Sending data to and from different spots on Earth is big business for satellite operators, but Cloud Constellation sees a lucrative opportunity to offer satellites as the ultimate cloud storage solution for sensitive data.
The Los Angeles-based startup, now approaching the third anniversary of its founding, has a way to go to fulfill that dream.
In September, Cloud Constellation signed a launch agreement with Virgin Orbit for 12 LauncherOne missions, and has a memorandum of understanding with Space Systems Loral to build a dozen satellites for the purpose of ultra-secure data storage in space.
But Cloud Constellation, which raised $5 million about 18 months ago in a Series A funding round, says it needs $480 million to really get going. Complicating matters, co-founder and CEO Scott Sobhani, who had been diagnosed with brain cancer, died in July.
“Scott was 53 years old,” said Cliff Beek, who moved up from president to CEO after Sobhani’s death. “The impact on Cloud was emotional, he was a wonderful human being. Anyone blessed enough to have been in his orbit truly misses him.”
Beek, who joined Cloud Constellation as president shortly after the company incorporated in 2015, took over Sobhani’s day-to-day responsibilities in August 2016.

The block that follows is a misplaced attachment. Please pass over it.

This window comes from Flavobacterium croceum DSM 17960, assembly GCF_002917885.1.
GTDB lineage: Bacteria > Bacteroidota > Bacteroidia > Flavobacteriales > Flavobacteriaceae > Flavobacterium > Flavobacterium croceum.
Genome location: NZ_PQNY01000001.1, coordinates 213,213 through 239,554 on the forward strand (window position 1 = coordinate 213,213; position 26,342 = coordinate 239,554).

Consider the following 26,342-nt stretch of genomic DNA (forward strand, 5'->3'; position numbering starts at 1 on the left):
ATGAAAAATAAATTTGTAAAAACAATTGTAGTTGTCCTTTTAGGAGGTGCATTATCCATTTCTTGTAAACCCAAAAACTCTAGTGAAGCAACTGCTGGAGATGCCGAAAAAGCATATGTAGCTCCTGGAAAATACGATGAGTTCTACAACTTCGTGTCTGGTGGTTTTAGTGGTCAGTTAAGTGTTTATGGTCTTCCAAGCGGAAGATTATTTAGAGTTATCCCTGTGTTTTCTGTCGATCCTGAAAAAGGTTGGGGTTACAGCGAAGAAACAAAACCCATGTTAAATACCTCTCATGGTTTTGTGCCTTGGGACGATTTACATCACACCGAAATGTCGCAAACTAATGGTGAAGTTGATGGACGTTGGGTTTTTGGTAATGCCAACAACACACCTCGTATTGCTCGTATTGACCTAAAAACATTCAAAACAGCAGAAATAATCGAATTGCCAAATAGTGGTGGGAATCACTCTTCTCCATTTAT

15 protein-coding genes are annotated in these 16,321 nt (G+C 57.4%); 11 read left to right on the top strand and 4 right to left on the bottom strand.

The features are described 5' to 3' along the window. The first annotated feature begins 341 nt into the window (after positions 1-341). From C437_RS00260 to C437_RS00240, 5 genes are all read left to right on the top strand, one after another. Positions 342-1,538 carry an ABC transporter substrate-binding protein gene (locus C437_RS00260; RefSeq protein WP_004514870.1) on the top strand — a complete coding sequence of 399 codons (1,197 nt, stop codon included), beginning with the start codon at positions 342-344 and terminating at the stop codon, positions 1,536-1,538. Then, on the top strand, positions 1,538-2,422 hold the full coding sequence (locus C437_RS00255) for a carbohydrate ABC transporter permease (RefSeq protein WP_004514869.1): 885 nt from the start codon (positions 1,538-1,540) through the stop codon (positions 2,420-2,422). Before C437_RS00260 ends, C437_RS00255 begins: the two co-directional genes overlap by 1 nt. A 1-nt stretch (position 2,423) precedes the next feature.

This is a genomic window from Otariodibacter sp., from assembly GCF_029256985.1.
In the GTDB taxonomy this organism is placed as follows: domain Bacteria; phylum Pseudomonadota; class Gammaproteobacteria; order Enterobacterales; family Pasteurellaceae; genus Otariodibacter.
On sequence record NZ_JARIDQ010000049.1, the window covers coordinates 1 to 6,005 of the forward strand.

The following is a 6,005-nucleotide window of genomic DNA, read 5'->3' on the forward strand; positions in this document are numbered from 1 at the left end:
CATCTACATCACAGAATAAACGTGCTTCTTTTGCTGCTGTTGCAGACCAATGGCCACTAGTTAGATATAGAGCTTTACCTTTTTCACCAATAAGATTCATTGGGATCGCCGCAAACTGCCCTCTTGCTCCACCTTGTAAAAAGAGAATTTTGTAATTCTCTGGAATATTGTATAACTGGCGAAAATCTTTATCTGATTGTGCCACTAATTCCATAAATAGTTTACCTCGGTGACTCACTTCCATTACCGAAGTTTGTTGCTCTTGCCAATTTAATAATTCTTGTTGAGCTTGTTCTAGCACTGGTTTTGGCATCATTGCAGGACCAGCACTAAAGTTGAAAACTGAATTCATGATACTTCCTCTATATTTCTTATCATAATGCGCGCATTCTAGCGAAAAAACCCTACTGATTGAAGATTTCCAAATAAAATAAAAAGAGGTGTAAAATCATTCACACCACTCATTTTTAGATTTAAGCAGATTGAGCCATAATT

Cloud Constellation’s launch goal for its first satellite has slipped by a year to late 2019, and could end up in 2020, Beek said. He attributed the delays not to Sobhani’s passing, but to a redesign of the constellation, called SpaceBelt, from 16 satellites in low Earth orbit down to 12.
Cloud Constellation wants SpaceBelt to circle the Earth some 460 kilometers above the equator. Beek said nine SpaceBelt satellites will be for communications, while three will be for memory.
A capital raise Beek expects to close by the end of March could kick Cloud Constellation — now 21 people — into higher gear. Beek said the current raise combines two previously planned funding rounds into a single larger one, and would give the startup momentum to build out its constellation, called SpaceBelt.
“We are trying to close a $200 million round, and then move to a debt raise,” he said.
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